Landskrona Citadel

Landskrona, Sweden

Landskrona Citadel was initially built 1549–1559 as a purely defensive fortification with two complete moats, the inner with a width of 70 metres. The outer (complete) moat is between 40 and 70 metres wide, and has cross fire bastions for artillery and guns. Outside the outer moat, a third narrower moat covers the northwest and northeast. There also exist remains of a fourth moat (between the two outer moats). The fortifications and moats system surrounding the castle is known to be one of Europe's largest and best preserved. In the area between the outer and far outer moat resides the oldest area of allotment-garden cottages of Sweden.

Landskrona was captured in 1644 by forces led by Gustav Horn, but returned to Danish possession the year after. It became Swedish again in 1658 as a result of the Treaty of Roskilde. Between 1667 and 1675, the citadel was expanded with extensive bastions. Thus on 2 August 1676, during a new war between Sweden and Denmark, the commandant Hieronymus Lindeberg surrendered himself and the castle to a Danish army unit. Until peace was restored in 1679, the castle was used as a center of command by the Scanian voluntary army corps ("Friskydter" in Danish-Scanian history, "Snapphanar" in Swedish) which fought together with the regular Danish army against the Swedish occupiers. Lindeberg survived the Danes but were later executed on order of Swedish king Charles IX. In the middle of the 18th century, the local military commander feared (quite suddenly) that the 15th century church Johannes Babtistæ Kyrka ("John the Baptist church"), which at the time was the second largest in Scania, must be destroyed. The reason was a fear for enemy cannons in the church tower. The whole church was demolished and a new one, Sofia Albertina, was built some decades later.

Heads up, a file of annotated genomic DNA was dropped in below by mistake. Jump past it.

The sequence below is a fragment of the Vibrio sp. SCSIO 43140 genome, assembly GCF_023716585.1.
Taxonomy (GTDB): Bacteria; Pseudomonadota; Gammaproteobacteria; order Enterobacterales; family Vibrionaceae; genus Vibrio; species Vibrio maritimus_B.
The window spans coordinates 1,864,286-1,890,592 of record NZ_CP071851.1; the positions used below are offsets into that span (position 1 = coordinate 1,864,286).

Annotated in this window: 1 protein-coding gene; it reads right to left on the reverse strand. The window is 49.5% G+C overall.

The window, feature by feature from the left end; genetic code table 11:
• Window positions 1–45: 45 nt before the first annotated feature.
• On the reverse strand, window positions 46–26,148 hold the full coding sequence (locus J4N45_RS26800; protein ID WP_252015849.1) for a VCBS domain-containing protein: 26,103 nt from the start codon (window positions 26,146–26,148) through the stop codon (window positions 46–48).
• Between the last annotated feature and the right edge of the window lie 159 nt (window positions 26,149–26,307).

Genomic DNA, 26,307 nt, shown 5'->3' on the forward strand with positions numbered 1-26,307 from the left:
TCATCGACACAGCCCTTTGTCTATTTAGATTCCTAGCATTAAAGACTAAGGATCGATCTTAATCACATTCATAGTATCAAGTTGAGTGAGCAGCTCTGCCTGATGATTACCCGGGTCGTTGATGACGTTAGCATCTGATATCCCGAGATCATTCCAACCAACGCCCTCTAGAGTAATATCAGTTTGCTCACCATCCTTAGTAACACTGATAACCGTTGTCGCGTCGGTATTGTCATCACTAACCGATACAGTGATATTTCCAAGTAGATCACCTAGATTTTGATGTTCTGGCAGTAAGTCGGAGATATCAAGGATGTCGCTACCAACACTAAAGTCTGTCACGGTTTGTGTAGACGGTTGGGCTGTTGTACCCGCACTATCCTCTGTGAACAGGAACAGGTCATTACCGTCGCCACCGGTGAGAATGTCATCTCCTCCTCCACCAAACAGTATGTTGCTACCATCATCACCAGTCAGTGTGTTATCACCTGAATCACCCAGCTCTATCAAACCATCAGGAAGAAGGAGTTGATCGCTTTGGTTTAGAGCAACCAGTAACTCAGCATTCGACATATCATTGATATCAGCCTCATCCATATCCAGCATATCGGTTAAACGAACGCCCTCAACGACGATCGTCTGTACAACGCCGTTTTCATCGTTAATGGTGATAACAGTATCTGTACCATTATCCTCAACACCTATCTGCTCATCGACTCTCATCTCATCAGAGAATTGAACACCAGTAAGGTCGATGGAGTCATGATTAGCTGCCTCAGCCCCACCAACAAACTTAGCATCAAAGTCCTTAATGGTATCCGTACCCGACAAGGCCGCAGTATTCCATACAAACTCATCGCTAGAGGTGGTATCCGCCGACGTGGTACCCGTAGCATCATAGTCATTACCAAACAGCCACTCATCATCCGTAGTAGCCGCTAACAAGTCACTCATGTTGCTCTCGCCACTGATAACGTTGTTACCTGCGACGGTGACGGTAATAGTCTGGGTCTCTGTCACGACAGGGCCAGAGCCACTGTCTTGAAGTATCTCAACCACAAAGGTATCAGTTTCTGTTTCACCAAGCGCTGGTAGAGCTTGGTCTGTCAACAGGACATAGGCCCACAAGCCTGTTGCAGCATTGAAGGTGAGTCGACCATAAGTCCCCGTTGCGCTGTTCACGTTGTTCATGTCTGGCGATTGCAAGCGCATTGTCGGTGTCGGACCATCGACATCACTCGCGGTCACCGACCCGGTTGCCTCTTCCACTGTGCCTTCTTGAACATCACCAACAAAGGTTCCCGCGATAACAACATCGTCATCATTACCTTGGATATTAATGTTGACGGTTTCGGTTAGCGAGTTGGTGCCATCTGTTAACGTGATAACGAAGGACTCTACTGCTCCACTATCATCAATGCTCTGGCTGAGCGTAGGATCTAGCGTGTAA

The castle was used as a women's prison from the late 19th century and some decades later. Today the castle is both a kind of museum (guided tours only, but not expensive, daily during the summer) and can be rented for private parties.

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Details

Founded: 1549-1559
Category: Castles and fortifications in Sweden
Historical period: Early Vasa Era (Sweden)

Rating

4.3/5 (based on Google user reviews)

User Reviews

Timo John (2 years ago)
Very interesting
Marinus Mourik (2 years ago)
Nice fortress, not possible to visit inside but a nice walk around and inside is possible.
Tom Quigley (2 years ago)
Nice little city but could do with better signs for tourists
Henrik Eriksson (2 years ago)
Beautiful fort by the sea with man made canal. Good signage and cafe makes the walk great.
Michael Pold (2 years ago)
The area is really nice. You can walk around the castle, fish in the moat and enter the castle courtyard, but sadly there's no public access to the castle itself, except for a small exhibition about the castle's history.
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